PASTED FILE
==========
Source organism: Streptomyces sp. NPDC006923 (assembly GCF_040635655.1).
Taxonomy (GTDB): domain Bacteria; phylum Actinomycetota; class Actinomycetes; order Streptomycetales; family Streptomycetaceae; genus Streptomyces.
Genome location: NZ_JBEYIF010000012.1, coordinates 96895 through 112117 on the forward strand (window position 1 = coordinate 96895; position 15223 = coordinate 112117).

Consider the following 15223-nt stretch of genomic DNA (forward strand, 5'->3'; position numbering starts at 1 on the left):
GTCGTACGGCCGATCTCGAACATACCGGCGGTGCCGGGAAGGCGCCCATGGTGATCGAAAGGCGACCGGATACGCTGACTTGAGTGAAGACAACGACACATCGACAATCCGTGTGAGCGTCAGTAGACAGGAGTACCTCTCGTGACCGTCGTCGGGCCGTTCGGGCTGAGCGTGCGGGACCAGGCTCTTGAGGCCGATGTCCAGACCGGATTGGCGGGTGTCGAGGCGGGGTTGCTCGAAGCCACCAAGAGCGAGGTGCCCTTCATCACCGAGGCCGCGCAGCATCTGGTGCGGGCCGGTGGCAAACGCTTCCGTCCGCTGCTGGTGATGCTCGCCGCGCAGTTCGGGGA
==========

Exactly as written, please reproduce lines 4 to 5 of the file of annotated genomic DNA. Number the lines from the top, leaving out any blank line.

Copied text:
Consider the following 15223-nt stretch of genomic DNA (forward strand, 5'->3'; position numbering starts at 1 on the left):
GTCGTACGGCCGATCTCGAACATACCGGCGGTGCCGGGAAGGCGCCCATGGTGATCGAAAGGCGACCGGATACGCTGACTTGAGTGAAGACAACGACACATCGACAATCCGTGTGAGCGTCAGTAGACAGGAGTACCTCTCGTGACCGTCGTCGGGCCGTTCGGGCTGAGCGTGCGGGACCAGGCTCTTGAGGCCGATGTCCAGACCGGATTGGCGGGTGTCGAGGCGGGGTTGCTCGAAGCCACCAAGAGCGAGGTGCCCTTCATCACCGAGGCCGCGCAGCATCTGGTGCGGGCCGGTGGCAAACGCTTCCGTCCGCTGCTGGTGATGCTCGCCGCGCAGTTCGGGGA